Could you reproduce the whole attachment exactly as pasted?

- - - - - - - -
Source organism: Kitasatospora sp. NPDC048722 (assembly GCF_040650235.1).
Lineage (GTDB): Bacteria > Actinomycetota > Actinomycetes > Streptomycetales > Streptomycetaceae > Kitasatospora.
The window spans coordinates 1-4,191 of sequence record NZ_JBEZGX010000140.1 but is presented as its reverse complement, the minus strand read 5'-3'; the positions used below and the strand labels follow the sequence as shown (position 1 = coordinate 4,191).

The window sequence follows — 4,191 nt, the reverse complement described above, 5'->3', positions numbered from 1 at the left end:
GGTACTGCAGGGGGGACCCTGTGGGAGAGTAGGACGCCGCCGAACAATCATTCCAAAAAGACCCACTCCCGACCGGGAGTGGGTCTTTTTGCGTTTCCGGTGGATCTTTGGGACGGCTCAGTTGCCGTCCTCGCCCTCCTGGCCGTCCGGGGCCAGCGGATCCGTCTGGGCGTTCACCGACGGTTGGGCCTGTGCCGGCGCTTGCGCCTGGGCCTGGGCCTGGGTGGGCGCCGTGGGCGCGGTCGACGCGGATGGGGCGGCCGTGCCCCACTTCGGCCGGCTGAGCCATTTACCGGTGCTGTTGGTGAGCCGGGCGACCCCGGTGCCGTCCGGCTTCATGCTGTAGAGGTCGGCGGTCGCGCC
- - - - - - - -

Source organism: Kitasatospora sp. NPDC048722 (assembly GCF_040650235.1).
Lineage (GTDB): Bacteria > Actinomycetota > Actinomycetes > Streptomycetales > Streptomycetaceae > Kitasatospora.
The window spans coordinates 1-4,191 of sequence record NZ_JBEZGX010000140.1 but is presented as its reverse complement, the minus strand read 5'-3'; the positions used below and the strand labels follow the sequence as shown (position 1 = coordinate 4,191).

The window sequence follows — 4,191 nt, the reverse complement described above, 5'->3', positions numbered from 1 at the left end:
GGTACTGCAGGGGGGACCCTGTGGGAGAGTAGGACGCCGCCGAACAATCATTCCAAAAAGACCCACTCCCGACCGGGAGTGGGTCTTTTTGCGTTTCCGGTGGATCTTTGGGACGGCTCAGTTGCCGTCCTCGCCCTCCTGGCCGTCCGGGGCCAGCGGATCCGTCTGGGCGTTCACCGACGGTTGGGCCTGTGCCGGCGCTTGCGCCTGGGCCTGGGCCTGGGTGGGCGCCGTGGGCGCGGTCGACGCGGATGGGGCGGCCGTGCCCCACTTCGGCCGGCTGAGCCATTTACCGGTGCTGTTGGTGAGCCGGGCGACCCCGGTGCCGTCCGGCTTCATGCTGTAGAGGTCGGCGGTCGCGCC